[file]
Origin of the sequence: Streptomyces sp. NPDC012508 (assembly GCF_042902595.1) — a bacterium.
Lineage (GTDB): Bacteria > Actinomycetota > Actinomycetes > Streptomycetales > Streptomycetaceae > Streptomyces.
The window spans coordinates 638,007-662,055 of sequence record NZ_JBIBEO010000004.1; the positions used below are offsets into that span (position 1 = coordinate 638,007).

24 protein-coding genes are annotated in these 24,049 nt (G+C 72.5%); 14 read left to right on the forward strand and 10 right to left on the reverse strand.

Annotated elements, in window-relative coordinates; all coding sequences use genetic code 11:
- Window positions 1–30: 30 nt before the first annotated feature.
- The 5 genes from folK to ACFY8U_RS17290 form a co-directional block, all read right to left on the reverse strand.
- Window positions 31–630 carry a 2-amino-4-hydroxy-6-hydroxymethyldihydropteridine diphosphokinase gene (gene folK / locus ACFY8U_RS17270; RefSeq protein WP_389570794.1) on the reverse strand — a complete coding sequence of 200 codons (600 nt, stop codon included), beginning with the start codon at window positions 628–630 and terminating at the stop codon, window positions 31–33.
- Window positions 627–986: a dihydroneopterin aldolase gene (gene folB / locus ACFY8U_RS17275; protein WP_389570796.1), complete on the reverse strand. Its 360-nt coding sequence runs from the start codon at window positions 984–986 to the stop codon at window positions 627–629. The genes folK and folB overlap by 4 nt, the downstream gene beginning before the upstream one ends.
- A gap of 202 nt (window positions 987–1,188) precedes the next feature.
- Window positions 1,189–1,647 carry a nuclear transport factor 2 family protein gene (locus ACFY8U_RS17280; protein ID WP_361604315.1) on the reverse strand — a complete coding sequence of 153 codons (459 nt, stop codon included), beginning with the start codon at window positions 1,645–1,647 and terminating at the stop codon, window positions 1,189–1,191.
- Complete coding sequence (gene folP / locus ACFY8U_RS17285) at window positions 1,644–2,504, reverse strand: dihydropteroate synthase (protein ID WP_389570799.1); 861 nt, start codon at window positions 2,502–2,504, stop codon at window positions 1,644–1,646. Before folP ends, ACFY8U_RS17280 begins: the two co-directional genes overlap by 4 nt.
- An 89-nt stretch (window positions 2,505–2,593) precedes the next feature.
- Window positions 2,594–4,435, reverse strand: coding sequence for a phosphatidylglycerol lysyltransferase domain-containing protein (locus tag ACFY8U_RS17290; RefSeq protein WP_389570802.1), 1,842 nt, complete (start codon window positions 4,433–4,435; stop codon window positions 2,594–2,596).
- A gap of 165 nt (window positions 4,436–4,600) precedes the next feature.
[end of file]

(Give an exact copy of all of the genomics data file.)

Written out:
Origin of the sequence: Streptomyces sp. NPDC012508 (assembly GCF_042902595.1) — a bacterium.
Lineage (GTDB): Bacteria > Actinomycetota > Actinomycetes > Streptomycetales > Streptomycetaceae > Streptomyces.
The window spans coordinates 638,007-662,055 of sequence record NZ_JBIBEO010000004.1; the positions used below are offsets into that span (position 1 = coordinate 638,007).

24 protein-coding genes are annotated in these 24,049 nt (G+C 72.5%); 14 read left to right on the forward strand and 10 right to left on the reverse strand.

Annotated elements, in window-relative coordinates; all coding sequences use genetic code 11:
- Window positions 1–30: 30 nt before the first annotated feature.
- The 5 genes from folK to ACFY8U_RS17290 form a co-directional block, all read right to left on the reverse strand.
- Window positions 31–630 carry a 2-amino-4-hydroxy-6-hydroxymethyldihydropteridine diphosphokinase gene (gene folK / locus ACFY8U_RS17270; RefSeq protein WP_389570794.1) on the reverse strand — a complete coding sequence of 200 codons (600 nt, stop codon included), beginning with the start codon at window positions 628–630 and terminating at the stop codon, window positions 31–33.
- Window positions 627–986: a dihydroneopterin aldolase gene (gene folB / locus ACFY8U_RS17275; protein WP_389570796.1), complete on the reverse strand. Its 360-nt coding sequence runs from the start codon at window positions 984–986 to the stop codon at window positions 627–629. The genes folK and folB overlap by 4 nt, the downstream gene beginning before the upstream one ends.
- A gap of 202 nt (window positions 987–1,188) precedes the next feature.
- Window positions 1,189–1,647 carry a nuclear transport factor 2 family protein gene (locus ACFY8U_RS17280; protein ID WP_361604315.1) on the reverse strand — a complete coding sequence of 153 codons (459 nt, stop codon included), beginning with the start codon at window positions 1,645–1,647 and terminating at the stop codon, window positions 1,189–1,191.
- Complete coding sequence (gene folP / locus ACFY8U_RS17285) at window positions 1,644–2,504, reverse strand: dihydropteroate synthase (protein ID WP_389570799.1); 861 nt, start codon at window positions 2,502–2,504, stop codon at window positions 1,644–1,646. Before folP ends, ACFY8U_RS17280 begins: the two co-directional genes overlap by 4 nt.
- An 89-nt stretch (window positions 2,505–2,593) precedes the next feature.
- Window positions 2,594–4,435, reverse strand: coding sequence for a phosphatidylglycerol lysyltransferase domain-containing protein (locus tag ACFY8U_RS17290; RefSeq protein WP_389570802.1), 1,842 nt, complete (start codon window positions 4,433–4,435; stop codon window positions 2,594–2,596).
- A gap of 165 nt (window positions 4,436–4,600) precedes the next feature.